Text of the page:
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My ecig doesn’t give much vapor

***This is a legacy document and as such may contain out-of-date or incorrect information. The vaping world has moved on a huge amount in a very short space of time, and these articles were written to the best of our knowledge at the time, but we can no longer stand by their accuracy!***

The core performance indicator of an e-cigarette system is the vapor volume produced. If it generates thick clouds of vapor, you don't have to work too hard to get what you need - and you can always use very little if that's what you want, by using a very short inhale like a tobacco cigarette.

However, if your equipment doesn't produce enough vapor to start with, you are going to come up short: insufficient satisfaction, not enough nicotine, and a dry hit that takes too much effort. In contrast, a system that creates plenty of vapor provides a wealth of satisfaction, enough nicotine, and a clean hit with no dryness.

The simple truth is that bigger is better: a mini is beaten by a mid-size which is beaten by a 3.7 volt APV (aka a 'mod') which is beaten by a VV or 5 volt APV. A mid-size ecig can produce 100% more vapor than a mini, and an APV can produce 200% (or more) than a mini. The end fitting is a major factor, of course, but without enough power capability, full vapor cannot be generated.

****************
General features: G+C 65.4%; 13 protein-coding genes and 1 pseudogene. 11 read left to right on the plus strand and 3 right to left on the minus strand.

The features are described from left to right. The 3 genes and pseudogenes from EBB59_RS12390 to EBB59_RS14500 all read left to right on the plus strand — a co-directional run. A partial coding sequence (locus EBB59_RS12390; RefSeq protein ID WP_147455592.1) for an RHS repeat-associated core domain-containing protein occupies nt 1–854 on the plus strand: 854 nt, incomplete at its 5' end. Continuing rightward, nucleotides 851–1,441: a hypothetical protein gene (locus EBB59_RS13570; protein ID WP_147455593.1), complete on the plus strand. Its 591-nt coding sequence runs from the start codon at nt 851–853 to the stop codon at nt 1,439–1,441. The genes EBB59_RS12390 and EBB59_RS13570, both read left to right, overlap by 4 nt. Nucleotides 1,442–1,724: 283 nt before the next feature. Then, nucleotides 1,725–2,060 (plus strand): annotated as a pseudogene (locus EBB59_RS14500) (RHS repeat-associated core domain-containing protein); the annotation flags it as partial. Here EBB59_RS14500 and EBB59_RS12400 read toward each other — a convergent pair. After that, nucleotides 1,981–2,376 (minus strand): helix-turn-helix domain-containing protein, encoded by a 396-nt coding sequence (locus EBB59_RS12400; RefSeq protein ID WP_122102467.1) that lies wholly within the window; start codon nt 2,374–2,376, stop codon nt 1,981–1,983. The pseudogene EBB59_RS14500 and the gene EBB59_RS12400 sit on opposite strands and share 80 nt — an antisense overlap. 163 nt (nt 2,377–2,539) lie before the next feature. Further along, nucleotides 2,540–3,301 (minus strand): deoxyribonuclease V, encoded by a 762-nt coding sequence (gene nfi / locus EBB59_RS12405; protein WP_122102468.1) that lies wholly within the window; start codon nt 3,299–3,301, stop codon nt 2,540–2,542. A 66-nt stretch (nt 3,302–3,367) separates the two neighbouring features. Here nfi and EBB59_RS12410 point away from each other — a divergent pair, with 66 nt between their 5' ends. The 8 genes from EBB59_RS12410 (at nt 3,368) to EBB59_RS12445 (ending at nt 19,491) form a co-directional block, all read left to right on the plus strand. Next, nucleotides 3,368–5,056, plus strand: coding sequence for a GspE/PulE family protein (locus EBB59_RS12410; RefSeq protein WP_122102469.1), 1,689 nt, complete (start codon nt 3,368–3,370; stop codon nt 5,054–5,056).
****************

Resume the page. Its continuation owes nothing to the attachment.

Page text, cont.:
How much vapor / power is needed depends on the individual. There is a balance to be achieved, especially at first: newcomers want something that looks and feels like a cigarette. This means that power is limited, and very long drags must be used if there is a shortfall in satisfaction or nicotine delivery - from four to eight seconds would be normal with a mini, to get the full delivery. At home, where there is less potential for the newbie to be embarrassed, an APV can be used - a three-second drag is often enough.

If you find something lacking, in general you need more power. Power comes with battery size. Once the battery is big enough, all sorts of other opportunities open up: variable voltage, liquid feed, LR end fittings, tanks and so on.

First get a system that produces thick clouds of vapor with no effort. After that you'll find the problems have most likely gone, as that was the basic issue. Newcomers usually have to travel a path to get to that point: first they are only happy with a cigarette-clone model; then they get something bigger, for better performance; then maybe they go the whole way and forget about what it looks like, because for ultimate performance you need to completely abandon the idea that the device should resemble a cigarette. That size of battery is too small to provide real performance - it does the job very well indeed in convincing people to make the switch, but in the long term 92% of people, according to polls, change to something bigger.

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